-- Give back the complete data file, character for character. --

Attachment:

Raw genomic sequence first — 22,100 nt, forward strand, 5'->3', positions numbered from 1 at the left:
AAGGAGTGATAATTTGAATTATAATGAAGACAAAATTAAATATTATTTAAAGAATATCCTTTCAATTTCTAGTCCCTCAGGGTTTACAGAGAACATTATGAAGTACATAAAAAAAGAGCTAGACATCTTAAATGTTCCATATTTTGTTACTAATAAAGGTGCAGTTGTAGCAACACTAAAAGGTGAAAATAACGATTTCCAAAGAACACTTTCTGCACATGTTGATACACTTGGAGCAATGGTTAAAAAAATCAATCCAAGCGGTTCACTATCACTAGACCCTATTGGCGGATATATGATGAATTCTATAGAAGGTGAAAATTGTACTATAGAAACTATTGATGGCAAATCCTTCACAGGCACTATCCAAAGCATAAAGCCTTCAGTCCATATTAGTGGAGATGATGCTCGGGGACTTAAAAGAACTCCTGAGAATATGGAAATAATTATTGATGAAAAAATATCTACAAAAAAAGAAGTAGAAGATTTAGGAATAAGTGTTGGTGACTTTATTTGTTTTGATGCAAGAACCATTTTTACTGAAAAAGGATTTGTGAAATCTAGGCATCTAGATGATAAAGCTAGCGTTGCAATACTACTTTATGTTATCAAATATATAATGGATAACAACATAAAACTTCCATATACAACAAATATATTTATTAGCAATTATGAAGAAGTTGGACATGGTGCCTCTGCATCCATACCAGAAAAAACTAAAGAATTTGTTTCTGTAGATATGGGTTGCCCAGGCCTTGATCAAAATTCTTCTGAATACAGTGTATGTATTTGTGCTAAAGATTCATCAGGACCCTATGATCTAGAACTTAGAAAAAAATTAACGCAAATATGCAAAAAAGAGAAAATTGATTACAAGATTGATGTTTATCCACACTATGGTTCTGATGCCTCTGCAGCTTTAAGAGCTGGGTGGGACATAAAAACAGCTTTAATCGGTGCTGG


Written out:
Raw genomic sequence first — 22,100 nt, forward strand, 5'->3', positions numbered from 1 at the left:
AAGGAGTGATAATTTGAATTATAATGAAGACAAAATTAAATATTATTTAAAGAATATCCTTTCAATTTCTAGTCCCTCAGGGTTTACAGAGAACATTATGAAGTACATAAAAAAAGAGCTAGACATCTTAAATGTTCCATATTTTGTTACTAATAAAGGTGCAGTTGTAGCAACACTAAAAGGTGAAAATAACGATTTCCAAAGAACACTTTCTGCACATGTTGATACACTTGGAGCAATGGTTAAAAAAATCAATCCAAGCGGTTCACTATCACTAGACCCTATTGGCGGATATATGATGAATTCTATAGAAGGTGAAAATTGTACTATAGAAACTATTGATGGCAAATCCTTCACAGGCACTATCCAAAGCATAAAGCCTTCAGTCCATATTAGTGGAGATGATGCTCGGGGACTTAAAAGAACTCCTGAGAATATGGAAATAATTATTGATGAAAAAATATCTACAAAAAAAGAAGTAGAAGATTTAGGAATAAGTGTTGGTGACTTTATTTGTTTTGATGCAAGAACCATTTTTACTGAAAAAGGATTTGTGAAATCTAGGCATCTAGATGATAAAGCTAGCGTTGCAATACTACTTTATGTTATCAAATATATAATGGATAACAACATAAAACTTCCATATACAACAAATATATTTATTAGCAATTATGAAGAAGTTGGACATGGTGCCTCTGCATCCATACCAGAAAAAACTAAAGAATTTGTTTCTGTAGATATGGGTTGCCCAGGCCTTGATCAAAATTCTTCTGAATACAGTGTATGTATTTGTGCTAAAGATTCATCAGGACCCTATGATCTAGAACTTAGAAAAAAATTAACGCAAATATGCAAAAAAGAGAAAATTGATTACAAGATTGATGTTTATCCACACTATGGTTCTGATGCCTCTGCAGCTTTAAGAGCTGGGTGGGACATAAAAACAGCTTTAATCGGTGCTGG